the BCLME Programme
| The Benguela region |
About the BCLME Programme
The Benguela Current Large Marine Ecosystem (BCLME) Programme is a multinational cross-sectoral initiative by Angola, Namibia and South Africa to manage the living marine resources of the Benguela Current LME in an integrated and sustainable manner and to protect the marine environment. It is funded by the Global Environment Facility (GEF) under its International Waters portfolio and is implemented by the United Nations Development Programme (UNDP) with the United Nations Office of Programme Services (UNOPS) as an executing agency. The three member countries provide financial and in-kind contributions.
The BCLME Programme focuses on a number of key areas, including fisheries, environmental variability, seabed mining, oil and gas exploration and production, coastal zone management, ecosystem health, socio-economics and governance. The area of interest is the region extending from the northern border of Angola (Cabinda Province) to Port Elizabeth on the southeast coast of South Africa. The east-west boundary extends from the high water mark out to the edge of the 200 mile Exclusive Economic Zone and further seaward in the region of the Angola-Benguela front.
The Programme has run for five years - from 2002 to 2006 - and was recently extended for a further year, until January 2008. It has a total budget of US$38 million, including in-kind and cash contributions by stakeholders. It designed to address transboundary problems in three key areas of activity: the sustainable management and utilisation of living resources; the assessment of environmental variability, ecosystem impacts and improvement of predictability; and maintenance of ecosystem health and management of pollution.
The BCLME Programme has close associations with other marine orientated GEF-UNDP funded initiatives in the region and with the Southern African Development Community (SADC).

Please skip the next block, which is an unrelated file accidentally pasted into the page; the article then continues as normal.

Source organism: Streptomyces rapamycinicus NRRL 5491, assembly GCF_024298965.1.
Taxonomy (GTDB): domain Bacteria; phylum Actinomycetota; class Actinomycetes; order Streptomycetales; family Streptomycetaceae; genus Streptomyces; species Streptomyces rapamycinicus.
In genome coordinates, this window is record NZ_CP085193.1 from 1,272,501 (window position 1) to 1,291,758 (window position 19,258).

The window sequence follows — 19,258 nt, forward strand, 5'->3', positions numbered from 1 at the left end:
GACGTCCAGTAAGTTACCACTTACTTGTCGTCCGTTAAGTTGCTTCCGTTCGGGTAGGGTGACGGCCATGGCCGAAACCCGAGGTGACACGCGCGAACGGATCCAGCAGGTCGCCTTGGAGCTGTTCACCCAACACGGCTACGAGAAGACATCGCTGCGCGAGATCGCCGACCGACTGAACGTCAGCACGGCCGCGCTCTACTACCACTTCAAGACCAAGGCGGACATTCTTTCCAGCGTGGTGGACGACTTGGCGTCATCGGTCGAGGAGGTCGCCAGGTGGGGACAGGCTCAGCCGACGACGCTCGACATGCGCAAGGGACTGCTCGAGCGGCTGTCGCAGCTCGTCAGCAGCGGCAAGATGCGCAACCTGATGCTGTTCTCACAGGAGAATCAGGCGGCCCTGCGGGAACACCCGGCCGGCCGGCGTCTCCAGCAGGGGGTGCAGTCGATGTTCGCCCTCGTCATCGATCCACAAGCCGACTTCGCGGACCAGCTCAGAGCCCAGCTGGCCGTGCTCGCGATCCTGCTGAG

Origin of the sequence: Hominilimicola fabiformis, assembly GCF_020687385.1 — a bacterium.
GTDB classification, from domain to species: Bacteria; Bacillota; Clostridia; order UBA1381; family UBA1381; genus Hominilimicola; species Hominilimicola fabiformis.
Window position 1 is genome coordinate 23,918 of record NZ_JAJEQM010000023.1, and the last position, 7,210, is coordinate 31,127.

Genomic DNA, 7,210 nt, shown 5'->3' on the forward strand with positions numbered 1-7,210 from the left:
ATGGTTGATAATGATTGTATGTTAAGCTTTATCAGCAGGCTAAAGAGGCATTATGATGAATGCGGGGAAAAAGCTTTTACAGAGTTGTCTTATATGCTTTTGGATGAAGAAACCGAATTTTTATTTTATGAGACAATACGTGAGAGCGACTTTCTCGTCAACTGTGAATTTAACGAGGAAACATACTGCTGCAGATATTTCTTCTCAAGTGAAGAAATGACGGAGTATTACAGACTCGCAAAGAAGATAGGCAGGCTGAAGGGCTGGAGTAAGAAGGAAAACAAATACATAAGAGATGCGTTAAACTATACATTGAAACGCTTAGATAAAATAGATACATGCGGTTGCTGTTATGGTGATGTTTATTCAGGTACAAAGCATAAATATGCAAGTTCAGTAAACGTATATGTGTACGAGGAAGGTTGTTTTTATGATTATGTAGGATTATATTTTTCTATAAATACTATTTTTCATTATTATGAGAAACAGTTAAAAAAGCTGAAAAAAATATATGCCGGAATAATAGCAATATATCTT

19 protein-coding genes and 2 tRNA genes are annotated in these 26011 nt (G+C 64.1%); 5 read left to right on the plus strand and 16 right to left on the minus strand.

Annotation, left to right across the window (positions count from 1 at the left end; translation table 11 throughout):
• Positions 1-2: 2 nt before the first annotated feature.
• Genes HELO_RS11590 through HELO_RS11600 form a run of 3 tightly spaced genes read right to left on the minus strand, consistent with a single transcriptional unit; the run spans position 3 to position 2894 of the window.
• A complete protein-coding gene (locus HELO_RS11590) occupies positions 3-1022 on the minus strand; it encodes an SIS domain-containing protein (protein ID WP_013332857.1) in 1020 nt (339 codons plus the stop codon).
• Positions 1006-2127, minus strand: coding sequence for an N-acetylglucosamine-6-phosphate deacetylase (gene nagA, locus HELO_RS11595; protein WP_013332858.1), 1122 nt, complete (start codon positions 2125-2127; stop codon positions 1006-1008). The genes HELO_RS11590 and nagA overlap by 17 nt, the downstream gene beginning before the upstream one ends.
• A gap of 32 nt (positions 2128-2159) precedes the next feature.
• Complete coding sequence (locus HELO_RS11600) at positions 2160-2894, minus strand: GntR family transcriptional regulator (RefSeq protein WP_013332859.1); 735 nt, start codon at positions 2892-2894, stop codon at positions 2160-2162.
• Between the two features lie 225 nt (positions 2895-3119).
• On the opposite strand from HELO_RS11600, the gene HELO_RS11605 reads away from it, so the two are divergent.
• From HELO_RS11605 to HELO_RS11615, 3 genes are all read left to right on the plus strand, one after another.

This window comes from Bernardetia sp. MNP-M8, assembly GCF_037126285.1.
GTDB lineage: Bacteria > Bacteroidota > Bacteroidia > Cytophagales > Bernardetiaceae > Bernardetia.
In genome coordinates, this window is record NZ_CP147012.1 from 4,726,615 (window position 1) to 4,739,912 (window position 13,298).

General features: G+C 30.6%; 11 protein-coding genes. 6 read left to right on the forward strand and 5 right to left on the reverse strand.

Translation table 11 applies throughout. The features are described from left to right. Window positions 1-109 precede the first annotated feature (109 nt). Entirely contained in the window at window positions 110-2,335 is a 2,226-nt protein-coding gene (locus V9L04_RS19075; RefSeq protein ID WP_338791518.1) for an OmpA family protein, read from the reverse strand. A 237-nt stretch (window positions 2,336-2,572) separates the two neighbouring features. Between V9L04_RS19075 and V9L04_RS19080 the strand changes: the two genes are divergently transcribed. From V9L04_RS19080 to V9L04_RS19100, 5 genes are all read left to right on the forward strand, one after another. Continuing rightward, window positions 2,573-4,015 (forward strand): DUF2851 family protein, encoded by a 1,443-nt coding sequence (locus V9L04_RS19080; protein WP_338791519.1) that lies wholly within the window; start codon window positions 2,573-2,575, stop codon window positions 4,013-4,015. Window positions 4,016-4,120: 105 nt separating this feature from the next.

The implementation phase of the BCLME Programme began in 2002 when three activity centres were established - one in each of the three partner countries - and a Programme Co-ordination Unit (PCU) was set up in Windhoek, Namibia. One of the main objectives of the activity centres has been to develop and implement projects in the areas of biodiversity, ecosystem health, pollution, marine resources and environmental variability. By January 2007, a total of 75 projects had been formulated and allocated to a wide variety of clients, including government institutes, universities, private consultancies and the regional marine science and training programme, BENEFIT. Many of these projects have been posted to this website.
One of the main goals of the BCLME Programme is to create a Benguela Current Commission (BCC) whose functions and responsibilities include the production of annual assessments, annual ecosystem reports, the provision of advice on harvesting marine resources and other matters related to sustainable resource use, particularly fisheries and the management of the Benguela Current Large Marine Ecosystem as a whole.
In August 2006, five government ministers from Angola, Namibia and South Africa, met in Cape Town to sign an Interim Agreement which will lead to the establishment of a Benguela Current Commission. The agreement was later signed by two government ministers from both South Africa and Angola, thereby ushering a new era of cooperation between the three countries of the Benguela.
The BCLME Programme is managed by a Programme Steering Committee (PSC) representing fisheries, environment and energy ministries from Angola, Namibia and South Africa, as well as representatives from SADC, UNDP-GEF and the BENEFIT Programme. It is under the direction of a Chief Technical Advisor, Dr Michael O’Toole, with support from national co-ordinators, Dr Ben van Zyl (Namibia), Dr Larry Hutchings (South Africa) and Mr Nkosi Luyeye (Angola).